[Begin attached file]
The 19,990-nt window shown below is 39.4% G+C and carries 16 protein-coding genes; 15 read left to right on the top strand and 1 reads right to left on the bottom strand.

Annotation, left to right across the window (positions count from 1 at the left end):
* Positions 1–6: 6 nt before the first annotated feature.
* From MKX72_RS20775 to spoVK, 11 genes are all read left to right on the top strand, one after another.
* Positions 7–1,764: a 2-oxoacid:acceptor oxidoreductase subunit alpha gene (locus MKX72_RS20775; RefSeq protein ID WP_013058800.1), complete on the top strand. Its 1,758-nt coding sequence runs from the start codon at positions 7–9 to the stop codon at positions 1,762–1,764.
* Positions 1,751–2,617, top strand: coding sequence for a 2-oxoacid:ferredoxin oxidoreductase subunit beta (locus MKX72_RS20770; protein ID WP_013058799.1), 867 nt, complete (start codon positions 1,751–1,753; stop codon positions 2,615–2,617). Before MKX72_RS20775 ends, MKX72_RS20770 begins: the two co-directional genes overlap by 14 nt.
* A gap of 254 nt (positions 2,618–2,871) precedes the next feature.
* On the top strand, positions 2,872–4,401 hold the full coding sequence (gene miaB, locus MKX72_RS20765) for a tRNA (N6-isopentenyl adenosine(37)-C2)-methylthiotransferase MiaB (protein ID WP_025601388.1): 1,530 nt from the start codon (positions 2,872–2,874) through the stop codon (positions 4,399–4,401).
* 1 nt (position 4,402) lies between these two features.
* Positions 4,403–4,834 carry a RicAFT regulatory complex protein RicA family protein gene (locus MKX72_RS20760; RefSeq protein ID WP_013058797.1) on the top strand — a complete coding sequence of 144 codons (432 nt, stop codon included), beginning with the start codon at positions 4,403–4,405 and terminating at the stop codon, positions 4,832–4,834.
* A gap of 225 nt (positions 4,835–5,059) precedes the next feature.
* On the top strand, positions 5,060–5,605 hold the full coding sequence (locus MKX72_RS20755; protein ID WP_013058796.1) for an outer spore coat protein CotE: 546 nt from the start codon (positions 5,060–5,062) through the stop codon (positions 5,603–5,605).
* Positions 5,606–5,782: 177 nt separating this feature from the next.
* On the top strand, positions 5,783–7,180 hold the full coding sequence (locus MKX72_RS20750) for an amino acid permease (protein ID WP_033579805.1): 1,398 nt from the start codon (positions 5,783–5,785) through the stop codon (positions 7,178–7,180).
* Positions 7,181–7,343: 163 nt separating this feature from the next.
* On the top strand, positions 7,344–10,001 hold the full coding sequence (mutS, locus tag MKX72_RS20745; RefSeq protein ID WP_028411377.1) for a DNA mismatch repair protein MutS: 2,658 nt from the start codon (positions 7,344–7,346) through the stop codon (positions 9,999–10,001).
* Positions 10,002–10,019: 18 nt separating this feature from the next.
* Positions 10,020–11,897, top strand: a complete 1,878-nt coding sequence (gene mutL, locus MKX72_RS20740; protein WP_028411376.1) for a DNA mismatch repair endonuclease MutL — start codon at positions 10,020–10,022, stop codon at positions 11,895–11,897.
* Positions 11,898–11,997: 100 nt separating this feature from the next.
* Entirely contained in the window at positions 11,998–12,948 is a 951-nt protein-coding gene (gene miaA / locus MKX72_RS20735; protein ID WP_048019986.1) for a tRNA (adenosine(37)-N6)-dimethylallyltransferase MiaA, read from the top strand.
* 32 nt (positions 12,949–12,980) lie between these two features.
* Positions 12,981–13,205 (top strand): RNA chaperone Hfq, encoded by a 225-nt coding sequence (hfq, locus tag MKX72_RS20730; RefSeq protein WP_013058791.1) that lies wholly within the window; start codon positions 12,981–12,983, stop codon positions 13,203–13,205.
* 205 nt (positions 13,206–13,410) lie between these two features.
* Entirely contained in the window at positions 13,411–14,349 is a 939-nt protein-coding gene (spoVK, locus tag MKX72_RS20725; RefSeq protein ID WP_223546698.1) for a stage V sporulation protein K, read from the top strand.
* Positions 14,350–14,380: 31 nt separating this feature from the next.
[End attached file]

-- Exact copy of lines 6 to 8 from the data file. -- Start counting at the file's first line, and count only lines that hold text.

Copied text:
* Positions 1,751–2,617, top strand: coding sequence for a 2-oxoacid:ferredoxin oxidoreductase subunit beta (locus MKX72_RS20770; protein ID WP_013058799.1), 867 nt, complete (start codon positions 1,751–1,753; stop codon positions 2,615–2,617). Before MKX72_RS20775 ends, MKX72_RS20770 begins: the two co-directional genes overlap by 14 nt.
* A gap of 254 nt (positions 2,618–2,871) precedes the next feature.
* On the top strand, positions 2,872–4,401 hold the full coding sequence (gene miaB, locus MKX72_RS20765) for a tRNA (N6-isopentenyl adenosine(37)-C2)-methylthiotransferase MiaB (protein ID WP_025601388.1): 1,530 nt from the start codon (positions 2,872–2,874) through the stop codon (positions 4,399–4,401).